Building My House

I have always wanted to build my own house. I am retired now, so I have the time. I found some land, designed a house that would fit the land and my needs and got started. I am doing all the work myself, so progress will be fairly slow. To read this blog from the beginning, start with the oldest archive and read posts from last to first.

Friday, December 22, 2006

Weekly Update

The block wall building continues. The south wall is for all intents and purposes complete except for the bond beam that goes on top. I will probably wait until all walls are finished and add the bond beam last.
The east wall is about half finished and I’ve started mortaring in the base course on the north wall.

Back when I poured the footers for the north wall I had some trouble getting the concrete into the form because the chute on the concrete truck wasn’t long enough. With the hot weather we had that day and the concrete wanting to set up quickly I had a little difficulty getting the concrete to the exact level I wanted. Unfortunately, the level was a little too high (too low wouldn’t have been a problem -- I’d just use a little more mortar to bring the first row up to desired elevation). Being too high means I had to cut the first row of blocks down some.

Cutting concrete block is no fun. I had a couple of masonry blades for my circular saw. The first block I cut used up a whole blade. These blades were $3.19 each and I had to cut down at least 17 blocks, so it looked like it was going to be an expensive mistake. I’d heard of diamond blades for cutting masonry, so I checked out the building supply stores. The name brand blades (Dewalt, Makita, etc) ran about $35 each, but one off-brand blade was selling for $17 and was advertised to last 200 times longer than a regular masonry blade. I read that as being good to cut 200 block if necessary (gee I hope I don’t have to cut that many). I bought it and it has worked beautifully. It cuts clean and much faster than a masonry blade, but it still creates just as much noise and dust as the other. If you ever cut concrete block be sure to wear a good dust mask because getting that dust (silica) in your lungs is bad, bad, bad. Besides wearing a mask I set up a fan to blow the dust cloud away from the work area. Right now a good sized chunk of my front yard is covered in grey concrete dust.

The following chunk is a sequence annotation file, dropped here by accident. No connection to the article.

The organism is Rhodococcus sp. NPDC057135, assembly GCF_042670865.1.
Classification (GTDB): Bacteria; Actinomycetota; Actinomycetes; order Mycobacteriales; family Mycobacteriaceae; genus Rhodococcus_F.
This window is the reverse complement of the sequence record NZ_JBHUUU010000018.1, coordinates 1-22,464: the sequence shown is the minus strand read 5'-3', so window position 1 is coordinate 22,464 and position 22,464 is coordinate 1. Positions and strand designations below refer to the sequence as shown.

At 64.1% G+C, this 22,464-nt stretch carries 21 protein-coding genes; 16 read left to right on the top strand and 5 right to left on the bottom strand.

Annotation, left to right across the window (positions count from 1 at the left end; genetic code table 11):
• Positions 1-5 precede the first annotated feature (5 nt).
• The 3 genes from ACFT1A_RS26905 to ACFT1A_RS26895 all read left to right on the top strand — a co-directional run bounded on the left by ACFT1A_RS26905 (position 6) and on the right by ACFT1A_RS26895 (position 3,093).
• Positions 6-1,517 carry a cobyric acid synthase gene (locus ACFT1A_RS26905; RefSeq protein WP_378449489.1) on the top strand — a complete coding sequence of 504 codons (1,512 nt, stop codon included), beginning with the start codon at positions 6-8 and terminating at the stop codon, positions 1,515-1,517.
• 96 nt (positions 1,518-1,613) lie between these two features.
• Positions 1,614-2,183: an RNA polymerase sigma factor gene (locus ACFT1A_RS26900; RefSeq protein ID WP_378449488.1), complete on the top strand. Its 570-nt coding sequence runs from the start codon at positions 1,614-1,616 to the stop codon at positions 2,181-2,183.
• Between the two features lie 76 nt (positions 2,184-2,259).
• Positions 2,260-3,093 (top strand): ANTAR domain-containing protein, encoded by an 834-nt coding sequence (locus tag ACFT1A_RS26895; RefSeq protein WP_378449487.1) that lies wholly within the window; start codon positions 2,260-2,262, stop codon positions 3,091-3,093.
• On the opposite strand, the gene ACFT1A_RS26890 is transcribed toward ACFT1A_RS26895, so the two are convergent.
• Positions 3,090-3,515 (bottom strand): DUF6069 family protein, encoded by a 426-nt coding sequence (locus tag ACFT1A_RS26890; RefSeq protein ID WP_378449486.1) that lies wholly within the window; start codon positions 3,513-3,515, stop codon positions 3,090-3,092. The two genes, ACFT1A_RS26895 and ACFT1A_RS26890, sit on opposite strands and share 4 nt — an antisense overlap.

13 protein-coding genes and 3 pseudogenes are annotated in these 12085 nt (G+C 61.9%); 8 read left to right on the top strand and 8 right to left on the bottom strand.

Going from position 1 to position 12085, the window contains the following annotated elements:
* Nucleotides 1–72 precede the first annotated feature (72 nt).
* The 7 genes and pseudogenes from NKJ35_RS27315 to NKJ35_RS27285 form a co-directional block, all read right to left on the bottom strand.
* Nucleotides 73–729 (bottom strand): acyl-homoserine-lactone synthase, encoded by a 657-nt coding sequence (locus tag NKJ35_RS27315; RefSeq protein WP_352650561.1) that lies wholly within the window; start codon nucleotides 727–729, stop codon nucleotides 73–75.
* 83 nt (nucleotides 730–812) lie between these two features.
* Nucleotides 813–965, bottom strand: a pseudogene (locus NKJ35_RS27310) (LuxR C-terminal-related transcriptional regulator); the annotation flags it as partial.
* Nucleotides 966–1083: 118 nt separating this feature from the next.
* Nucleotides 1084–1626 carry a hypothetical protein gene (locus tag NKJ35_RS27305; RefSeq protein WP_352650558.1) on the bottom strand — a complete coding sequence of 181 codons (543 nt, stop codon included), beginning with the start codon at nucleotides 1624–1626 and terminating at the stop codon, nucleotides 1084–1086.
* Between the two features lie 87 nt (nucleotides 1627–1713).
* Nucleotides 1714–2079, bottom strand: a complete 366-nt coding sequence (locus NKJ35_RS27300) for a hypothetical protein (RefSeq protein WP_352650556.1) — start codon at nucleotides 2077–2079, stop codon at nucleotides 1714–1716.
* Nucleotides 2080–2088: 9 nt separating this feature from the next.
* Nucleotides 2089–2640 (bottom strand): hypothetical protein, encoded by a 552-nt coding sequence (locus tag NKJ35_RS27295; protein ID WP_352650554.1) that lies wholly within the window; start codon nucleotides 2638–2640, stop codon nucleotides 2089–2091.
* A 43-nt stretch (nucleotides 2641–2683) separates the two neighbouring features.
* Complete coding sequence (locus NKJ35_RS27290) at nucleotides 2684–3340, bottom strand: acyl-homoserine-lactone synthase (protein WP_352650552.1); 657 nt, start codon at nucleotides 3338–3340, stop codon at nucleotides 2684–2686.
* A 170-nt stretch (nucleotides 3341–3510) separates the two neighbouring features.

Another advantage of having the diamond blade is it makes it very easy to fill in holes where a full sized block won’t fit. That seemed to happen most everywhere my footers stepped down to the next level. I planned for each step to be located at the end of a full block, but somehow, in the construction of the footers the steps didn’t end up where planned. Oh well, it isn’t a big problem; it just means you have to cut a block to fit, or fill the hole up with mortar or concrete. I was using mortar to fill the holes before, but that uses up a lot of mortar quick; much better to cut a block to fit and save the mortar for elsewhere.

Here are a couple of pics of the block walls. Pic 1 is looking east at the south and east walls. Pic 2 is standing at the northeast corner looking roughly south across the basement room.